Jonah Hill ranks somewhere between Christopher Walken and Gary Busey on the list of Hollywood character actors you might trust to spend an evening watching your kids. That in itself is a recipe for laughs “The Sitter” handily exploits, but in all other respects, this ostensibly wild-and-crazy romp plays things too close to the book to feel genuinely wild or crazy — unless, of course, the auds are underage themselves, which seems to be the target director David Gordon Green had in mind when baking this bemusingly inappropriate R-rated laffer. As seasonal counterprogramming, “The Sitter” stands to score some easy money.
A college dropout who’s moved back in with Mom, reluctant babysitter Noah (Hill) never discusses his fee for minding a trio of New York brats, but whatever they’re paying him ain’t nearly enough. Where other little girls read Golden Books, 9-year-old Blithe (Landry Bender) peruses Page Six, aspiring to be a trashy celebutante when she grows up. Her 13-year-old brother, Slater (“Where the Wild Things Are’s” Max Records), may seem aloof, but is in fact so heavily medicated, he can barely muster the energy to flip his Justin Bieber-style bangs, much less cope with his latent homosexuality. Renegade adopted sibling Rodrigo (Kevin Hernandez, awfully young to be playing such a crass Latino stereotype) more than compensates for Slater’s apathy, planting cherry bombs in toilets and urinating in the most inappropriate places.
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Sound hilarious? Noah doesn’t think so, which is why the schlubby loser decides that instead of staying indoors, he’ll drag the kids along for a night of drug deals, gang fights and party crashing, because nothing says funny like a babysitter covered in cocaine at the wheel of a minivan. Unlikely as it may seem given the poignant character dramas that launched his career, Green actually seems more comfortable orchestrating this kind of manufactured outrageousness. And though the pic shares the same anarchic spirit as Green’s two previous forays into lowbrow comedy, “Pineapple Express” and “Your Highness,” this latest outing most clearly demonstrates his affection for such ’80s-era celebrations of irresponsibility run amok as “Risky Business” and “Ferris Bueller’s Day Off.”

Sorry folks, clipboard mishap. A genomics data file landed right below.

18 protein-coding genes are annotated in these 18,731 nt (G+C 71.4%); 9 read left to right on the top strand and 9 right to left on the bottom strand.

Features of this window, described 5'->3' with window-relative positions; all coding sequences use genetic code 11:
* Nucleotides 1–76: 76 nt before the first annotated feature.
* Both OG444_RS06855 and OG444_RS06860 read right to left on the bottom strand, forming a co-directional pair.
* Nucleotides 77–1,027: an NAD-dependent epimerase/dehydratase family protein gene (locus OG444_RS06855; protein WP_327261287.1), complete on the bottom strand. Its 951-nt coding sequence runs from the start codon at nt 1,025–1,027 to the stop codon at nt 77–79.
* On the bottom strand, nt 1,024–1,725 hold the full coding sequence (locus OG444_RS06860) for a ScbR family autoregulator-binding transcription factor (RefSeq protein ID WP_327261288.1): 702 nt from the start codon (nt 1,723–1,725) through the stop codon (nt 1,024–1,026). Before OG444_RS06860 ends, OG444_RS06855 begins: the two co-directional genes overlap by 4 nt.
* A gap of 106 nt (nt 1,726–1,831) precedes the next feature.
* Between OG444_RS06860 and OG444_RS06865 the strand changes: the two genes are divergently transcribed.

On those terms, “The Sitter” makes an adequate companion, though it’s hardly the sort of film to inspire similar homages in 20 years’ time. First-time screenwriters Brian Gatewood and Alessandro Tanaka put Noah and his young charges through a gantlet of familiar obstacles, building most of the punchlines around how out of place three rich kids are, say, robbing a jewelry store or rescuing Noah from a smackdown. Woven throughout are obligatory emotional moments, in which Noah finds time to counsel each of the children on how to cope with their various conditions, while sorting out unresolved relationship business with his father (Bruce Altman) and girlfriend (Ari Graynor).
That’s a lot of ground to cover in 81 minutes, which is perhaps “The Sitter’s” saving grace, as editor Craig Alpert keeps things brisk enough that the pic never overstays its welcome. Pair that with a handful of genuinely unique flourishes, such as the zany warehouse space where scantily clad bodybuilders help a bipolar Karl (Sam Rockwell) run his narcotics operation, and the film delivers in terms of laughs.
With additional zingers looped into the tail end of scenes, the pic feels tighter than most contempo comedies, even if the premise is as slender as they come. From “Kindergarten Cop” to “The Pacifier,” most wrong-person-for-the-job child-care movies are aimed squarely at kids, and the humor here manages to be every bit as juvenile, even as it qualifies as too raunchy for a PG rating — apparent from the opening oral-sex scene.
Material like this hardly seems the best use of Hill’s talents, and yet, he comes off as enough of a softie here to sustain a losing tug-of-war with three pre-pubescent hellions, which is precisely what the role demands. Among the kids, Bender steals the show, playing against her adorable child-model looks at every turn, while Records tackles a part that uses the actor’s odd oncamera stiffness to its advantage.